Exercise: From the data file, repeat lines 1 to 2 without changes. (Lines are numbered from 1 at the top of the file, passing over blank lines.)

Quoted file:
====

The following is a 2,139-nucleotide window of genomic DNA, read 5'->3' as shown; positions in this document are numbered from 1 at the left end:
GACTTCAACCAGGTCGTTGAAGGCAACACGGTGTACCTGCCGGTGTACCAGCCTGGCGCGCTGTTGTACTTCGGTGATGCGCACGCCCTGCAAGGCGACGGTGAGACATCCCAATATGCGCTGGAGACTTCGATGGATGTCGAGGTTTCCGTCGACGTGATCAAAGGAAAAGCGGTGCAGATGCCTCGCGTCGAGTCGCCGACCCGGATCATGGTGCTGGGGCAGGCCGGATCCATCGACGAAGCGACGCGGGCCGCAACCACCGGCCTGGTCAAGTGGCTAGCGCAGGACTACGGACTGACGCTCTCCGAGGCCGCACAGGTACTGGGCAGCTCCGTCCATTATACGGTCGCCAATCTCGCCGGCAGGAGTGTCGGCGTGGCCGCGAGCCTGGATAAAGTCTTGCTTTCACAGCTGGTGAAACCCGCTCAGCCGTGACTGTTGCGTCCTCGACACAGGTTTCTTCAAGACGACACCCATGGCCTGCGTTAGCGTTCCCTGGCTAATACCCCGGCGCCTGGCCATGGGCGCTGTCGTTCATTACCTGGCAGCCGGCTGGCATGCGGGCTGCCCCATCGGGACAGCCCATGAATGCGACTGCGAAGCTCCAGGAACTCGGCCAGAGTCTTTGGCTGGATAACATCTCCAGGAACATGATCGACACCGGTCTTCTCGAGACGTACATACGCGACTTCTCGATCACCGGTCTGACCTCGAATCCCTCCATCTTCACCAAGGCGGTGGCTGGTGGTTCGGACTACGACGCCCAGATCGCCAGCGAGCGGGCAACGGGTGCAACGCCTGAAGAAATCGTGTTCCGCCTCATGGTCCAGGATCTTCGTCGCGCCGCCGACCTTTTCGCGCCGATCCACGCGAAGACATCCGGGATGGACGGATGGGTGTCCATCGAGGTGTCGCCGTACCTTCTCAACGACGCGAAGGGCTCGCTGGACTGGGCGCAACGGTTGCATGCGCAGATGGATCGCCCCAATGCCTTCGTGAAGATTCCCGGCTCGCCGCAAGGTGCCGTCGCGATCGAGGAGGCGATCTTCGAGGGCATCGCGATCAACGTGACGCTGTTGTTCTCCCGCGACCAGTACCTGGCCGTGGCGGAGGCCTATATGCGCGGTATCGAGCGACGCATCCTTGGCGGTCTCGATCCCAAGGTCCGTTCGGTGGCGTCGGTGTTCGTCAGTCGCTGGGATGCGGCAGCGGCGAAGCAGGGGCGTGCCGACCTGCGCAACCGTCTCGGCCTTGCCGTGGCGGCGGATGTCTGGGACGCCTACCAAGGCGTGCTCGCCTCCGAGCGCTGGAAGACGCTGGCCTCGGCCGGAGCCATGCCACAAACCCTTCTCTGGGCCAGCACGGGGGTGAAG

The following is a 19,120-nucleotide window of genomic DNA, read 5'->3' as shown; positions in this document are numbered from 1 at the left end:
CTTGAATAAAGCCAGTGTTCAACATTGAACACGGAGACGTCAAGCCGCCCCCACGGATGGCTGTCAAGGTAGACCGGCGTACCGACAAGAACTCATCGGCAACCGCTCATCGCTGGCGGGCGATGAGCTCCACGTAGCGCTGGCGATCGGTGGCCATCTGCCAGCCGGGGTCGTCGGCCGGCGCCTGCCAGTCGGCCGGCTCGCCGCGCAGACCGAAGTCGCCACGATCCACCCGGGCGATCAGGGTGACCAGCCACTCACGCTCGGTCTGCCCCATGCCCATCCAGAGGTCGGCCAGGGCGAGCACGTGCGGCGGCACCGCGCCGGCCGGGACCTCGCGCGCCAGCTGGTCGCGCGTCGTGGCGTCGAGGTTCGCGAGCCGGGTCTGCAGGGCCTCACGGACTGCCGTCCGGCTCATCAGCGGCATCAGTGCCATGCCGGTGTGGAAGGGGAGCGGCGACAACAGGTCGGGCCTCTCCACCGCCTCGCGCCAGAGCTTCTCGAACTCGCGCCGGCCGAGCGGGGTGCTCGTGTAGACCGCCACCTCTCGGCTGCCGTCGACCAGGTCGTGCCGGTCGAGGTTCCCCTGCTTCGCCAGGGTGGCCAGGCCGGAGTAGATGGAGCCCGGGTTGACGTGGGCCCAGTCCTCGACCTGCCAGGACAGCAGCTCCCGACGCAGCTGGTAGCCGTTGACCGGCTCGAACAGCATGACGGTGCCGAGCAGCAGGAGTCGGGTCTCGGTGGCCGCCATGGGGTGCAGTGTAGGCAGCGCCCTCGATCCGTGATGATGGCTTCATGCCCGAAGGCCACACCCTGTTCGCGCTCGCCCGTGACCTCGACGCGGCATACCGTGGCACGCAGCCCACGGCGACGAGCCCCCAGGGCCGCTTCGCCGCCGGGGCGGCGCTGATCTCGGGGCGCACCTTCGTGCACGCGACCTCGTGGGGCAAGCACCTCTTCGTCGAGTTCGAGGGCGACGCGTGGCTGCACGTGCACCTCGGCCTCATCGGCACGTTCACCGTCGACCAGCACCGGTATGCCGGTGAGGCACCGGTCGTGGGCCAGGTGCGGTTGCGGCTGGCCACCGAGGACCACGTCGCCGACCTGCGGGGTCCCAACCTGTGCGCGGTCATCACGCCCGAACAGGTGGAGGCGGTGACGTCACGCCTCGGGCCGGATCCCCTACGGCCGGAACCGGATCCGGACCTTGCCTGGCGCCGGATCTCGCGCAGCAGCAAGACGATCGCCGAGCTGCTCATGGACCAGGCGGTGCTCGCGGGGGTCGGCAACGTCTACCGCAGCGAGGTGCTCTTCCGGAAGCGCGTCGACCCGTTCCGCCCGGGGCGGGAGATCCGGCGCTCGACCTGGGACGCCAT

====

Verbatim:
The following is a 2,139-nucleotide window of genomic DNA, read 5'->3' as shown; positions in this document are numbered from 1 at the left end:
GACTTCAACCAGGTCGTTGAAGGCAACACGGTGTACCTGCCGGTGTACCAGCCTGGCGCGCTGTTGTACTTCGGTGATGCGCACGCCCTGCAAGGCGACGGTGAGACATCCCAATATGCGCTGGAGACTTCGATGGATGTCGAGGTTTCCGTCGACGTGATCAAAGGAAAAGCGGTGCAGATGCCTCGCGTCGAGTCGCCGACCCGGATCATGGTGCTGGGGCAGGCCGGATCCATCGACGAAGCGACGCGGGCCGCAACCACCGGCCTGGTCAAGTGGCTAGCGCAGGACTACGGACTGACGCTCTCCGAGGCCGCACAGGTACTGGGCAGCTCCGTCCATTATACGGTCGCCAATCTCGCCGGCAGGAGTGTCGGCGTGGCCGCGAGCCTGGATAAAGTCTTGCTTTCACAGCTGGTGAAACCCGCTCAGCCGTGACTGTTGCGTCCTCGACACAGGTTTCTTCAAGACGACACCCATGGCCTGCGTTAGCGTTCCCTGGCTAATACCCCGGCGCCTGGCCATGGGCGCTGTCGTTCATTACCTGGCAGCCGGCTGGCATGCGGGCTGCCCCATCGGGACAGCCCATGAATGCGACTGCGAAGCTCCAGGAACTCGGCCAGAGTCTTTGGCTGGATAACATCTCCAGGAACATGATCGACACCGGTCTTCTCGAGACGTACATACGCGACTTCTCGATCACCGGTCTGACCTCGAATCCCTCCATCTTCACCAAGGCGGTGGCTGGTGGTTCGGACTACGACGCCCAGATCGCCAGCGAGCGGGCAACGGGTGCAACGCCTGAAGAAATCGTGTTCCGCCTCATGGTCCAGGATCTTCGTCGCGCCGCCGACCTTTTCGCGCCGATCCACGCGAAGACATCCGGGATGGACGGATGGGTGTCCATCGAGGTGTCGCCGTACCTTCTCAACGACGCGAAGGGCTCGCTGGACTGGGCGCAACGGTTGCATGCGCAGATGGATCGCCCCAATGCCTTCGTGAAGATTCCCGGCTCGCCGCAAGGTGCCGTCGCGATCGAGGAGGCGATCTTCGAGGGCATCGCGATCAACGTGACGCTGTTGTTCTCCCGCGACCAGTACCTGGCCGTGGCGGAGGCCTATATGCGCGGTATCGAGCGACGCATCCTTGGCGGTCTCGATCCCAAGGTCCGTTCGGTGGCGTCGGTGTTCGTCAGTCGCTGGGATGCGGCAGCGGCGAAGCAGGGGCGTGCCGACCTGCGCAACCGTCTCGGCCTTGCCGTGGCGGCGGATGTCTGGGACGCCTACCAAGGCGTGCTCGCCTCCGAGCGCTGGAAGACGCTGGCCTCGGCCGGAGCCATGCCACAAACCCTTCTCTGGGCCAGCACGGGGGTGAAG